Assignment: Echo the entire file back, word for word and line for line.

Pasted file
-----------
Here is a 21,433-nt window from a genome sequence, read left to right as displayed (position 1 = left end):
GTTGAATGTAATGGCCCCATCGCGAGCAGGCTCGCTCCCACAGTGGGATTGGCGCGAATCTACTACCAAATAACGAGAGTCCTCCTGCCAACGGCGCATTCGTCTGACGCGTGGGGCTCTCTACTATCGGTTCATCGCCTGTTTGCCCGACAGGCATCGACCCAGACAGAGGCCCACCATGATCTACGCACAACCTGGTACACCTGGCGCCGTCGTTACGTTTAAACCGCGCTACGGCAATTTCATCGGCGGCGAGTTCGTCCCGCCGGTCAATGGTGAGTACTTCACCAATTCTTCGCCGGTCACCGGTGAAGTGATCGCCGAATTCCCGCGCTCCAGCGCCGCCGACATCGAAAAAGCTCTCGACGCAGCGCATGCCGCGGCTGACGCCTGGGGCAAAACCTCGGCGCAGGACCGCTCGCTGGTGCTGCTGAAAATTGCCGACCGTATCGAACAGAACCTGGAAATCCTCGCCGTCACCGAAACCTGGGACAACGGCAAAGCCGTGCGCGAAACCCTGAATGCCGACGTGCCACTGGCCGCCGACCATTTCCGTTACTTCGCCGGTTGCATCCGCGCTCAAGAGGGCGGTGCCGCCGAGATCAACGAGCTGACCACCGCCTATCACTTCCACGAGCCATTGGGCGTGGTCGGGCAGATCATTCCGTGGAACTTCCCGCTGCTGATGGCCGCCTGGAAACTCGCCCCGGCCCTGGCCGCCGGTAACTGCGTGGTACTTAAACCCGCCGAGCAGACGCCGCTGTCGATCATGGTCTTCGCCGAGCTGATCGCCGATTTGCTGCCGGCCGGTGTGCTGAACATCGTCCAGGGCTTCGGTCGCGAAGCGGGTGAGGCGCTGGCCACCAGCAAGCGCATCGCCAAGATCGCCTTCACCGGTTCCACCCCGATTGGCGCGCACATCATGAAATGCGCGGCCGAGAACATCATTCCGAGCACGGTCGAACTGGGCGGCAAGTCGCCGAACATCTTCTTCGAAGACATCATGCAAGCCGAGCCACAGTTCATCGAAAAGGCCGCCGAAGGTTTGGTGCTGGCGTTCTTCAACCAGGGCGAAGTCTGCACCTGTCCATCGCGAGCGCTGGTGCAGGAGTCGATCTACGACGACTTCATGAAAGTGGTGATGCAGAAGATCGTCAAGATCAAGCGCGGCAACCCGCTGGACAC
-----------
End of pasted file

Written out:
Here is a 21,433-nt window from a genome sequence, read left to right as displayed (position 1 = left end):
GTTGAATGTAATGGCCCCATCGCGAGCAGGCTCGCTCCCACAGTGGGATTGGCGCGAATCTACTACCAAATAACGAGAGTCCTCCTGCCAACGGCGCATTCGTCTGACGCGTGGGGCTCTCTACTATCGGTTCATCGCCTGTTTGCCCGACAGGCATCGACCCAGACAGAGGCCCACCATGATCTACGCACAACCTGGTACACCTGGCGCCGTCGTTACGTTTAAACCGCGCTACGGCAATTTCATCGGCGGCGAGTTCGTCCCGCCGGTCAATGGTGAGTACTTCACCAATTCTTCGCCGGTCACCGGTGAAGTGATCGCCGAATTCCCGCGCTCCAGCGCCGCCGACATCGAAAAAGCTCTCGACGCAGCGCATGCCGCGGCTGACGCCTGGGGCAAAACCTCGGCGCAGGACCGCTCGCTGGTGCTGCTGAAAATTGCCGACCGTATCGAACAGAACCTGGAAATCCTCGCCGTCACCGAAACCTGGGACAACGGCAAAGCCGTGCGCGAAACCCTGAATGCCGACGTGCCACTGGCCGCCGACCATTTCCGTTACTTCGCCGGTTGCATCCGCGCTCAAGAGGGCGGTGCCGCCGAGATCAACGAGCTGACCACCGCCTATCACTTCCACGAGCCATTGGGCGTGGTCGGGCAGATCATTCCGTGGAACTTCCCGCTGCTGATGGCCGCCTGGAAACTCGCCCCGGCCCTGGCCGCCGGTAACTGCGTGGTACTTAAACCCGCCGAGCAGACGCCGCTGTCGATCATGGTCTTCGCCGAGCTGATCGCCGATTTGCTGCCGGCCGGTGTGCTGAACATCGTCCAGGGCTTCGGTCGCGAAGCGGGTGAGGCGCTGGCCACCAGCAAGCGCATCGCCAAGATCGCCTTCACCGGTTCCACCCCGATTGGCGCGCACATCATGAAATGCGCGGCCGAGAACATCATTCCGAGCACGGTCGAACTGGGCGGCAAGTCGCCGAACATCTTCTTCGAAGACATCATGCAAGCCGAGCCACAGTTCATCGAAAAGGCCGCCGAAGGTTTGGTGCTGGCGTTCTTCAACCAGGGCGAAGTCTGCACCTGTCCATCGCGAGCGCTGGTGCAGGAGTCGATCTACGACGACTTCATGAAAGTGGTGATGCAGAAGATCGTCAAGATCAAGCGCGGCAACCCGCTGGACAC